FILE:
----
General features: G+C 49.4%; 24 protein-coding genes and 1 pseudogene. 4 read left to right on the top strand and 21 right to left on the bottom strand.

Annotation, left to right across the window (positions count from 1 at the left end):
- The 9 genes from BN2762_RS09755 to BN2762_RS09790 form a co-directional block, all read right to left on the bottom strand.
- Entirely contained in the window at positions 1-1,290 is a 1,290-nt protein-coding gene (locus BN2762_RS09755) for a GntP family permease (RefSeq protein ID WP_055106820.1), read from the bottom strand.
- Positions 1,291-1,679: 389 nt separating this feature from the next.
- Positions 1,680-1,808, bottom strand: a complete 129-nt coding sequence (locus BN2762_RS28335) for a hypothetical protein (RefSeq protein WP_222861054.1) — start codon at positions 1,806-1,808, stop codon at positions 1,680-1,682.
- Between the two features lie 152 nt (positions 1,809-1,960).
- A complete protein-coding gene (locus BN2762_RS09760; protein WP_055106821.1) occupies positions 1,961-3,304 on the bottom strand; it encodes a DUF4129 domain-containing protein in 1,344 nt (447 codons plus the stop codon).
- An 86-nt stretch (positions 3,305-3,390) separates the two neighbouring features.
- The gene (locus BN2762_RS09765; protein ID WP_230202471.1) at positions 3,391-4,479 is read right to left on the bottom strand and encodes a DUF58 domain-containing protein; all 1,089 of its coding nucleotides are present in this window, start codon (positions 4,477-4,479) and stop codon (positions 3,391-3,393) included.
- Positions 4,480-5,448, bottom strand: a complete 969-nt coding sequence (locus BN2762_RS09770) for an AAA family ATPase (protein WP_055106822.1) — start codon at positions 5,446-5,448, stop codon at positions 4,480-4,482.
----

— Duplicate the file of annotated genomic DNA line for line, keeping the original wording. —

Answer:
General features: G+C 49.4%; 24 protein-coding genes and 1 pseudogene. 4 read left to right on the top strand and 21 right to left on the bottom strand.

Annotation, left to right across the window (positions count from 1 at the left end):
- The 9 genes from BN2762_RS09755 to BN2762_RS09790 form a co-directional block, all read right to left on the bottom strand.
- Entirely contained in the window at positions 1-1,290 is a 1,290-nt protein-coding gene (locus BN2762_RS09755) for a GntP family permease (RefSeq protein ID WP_055106820.1), read from the bottom strand.
- Positions 1,291-1,679: 389 nt separating this feature from the next.
- Positions 1,680-1,808, bottom strand: a complete 129-nt coding sequence (locus BN2762_RS28335) for a hypothetical protein (RefSeq protein WP_222861054.1) — start codon at positions 1,806-1,808, stop codon at positions 1,680-1,682.
- Between the two features lie 152 nt (positions 1,809-1,960).
- A complete protein-coding gene (locus BN2762_RS09760; protein WP_055106821.1) occupies positions 1,961-3,304 on the bottom strand; it encodes a DUF4129 domain-containing protein in 1,344 nt (447 codons plus the stop codon).
- An 86-nt stretch (positions 3,305-3,390) separates the two neighbouring features.
- The gene (locus BN2762_RS09765; protein ID WP_230202471.1) at positions 3,391-4,479 is read right to left on the bottom strand and encodes a DUF58 domain-containing protein; all 1,089 of its coding nucleotides are present in this window, start codon (positions 4,477-4,479) and stop codon (positions 3,391-3,393) included.
- Positions 4,480-5,448, bottom strand: a complete 969-nt coding sequence (locus BN2762_RS09770) for an AAA family ATPase (protein WP_055106822.1) — start codon at positions 5,446-5,448, stop codon at positions 4,480-4,482.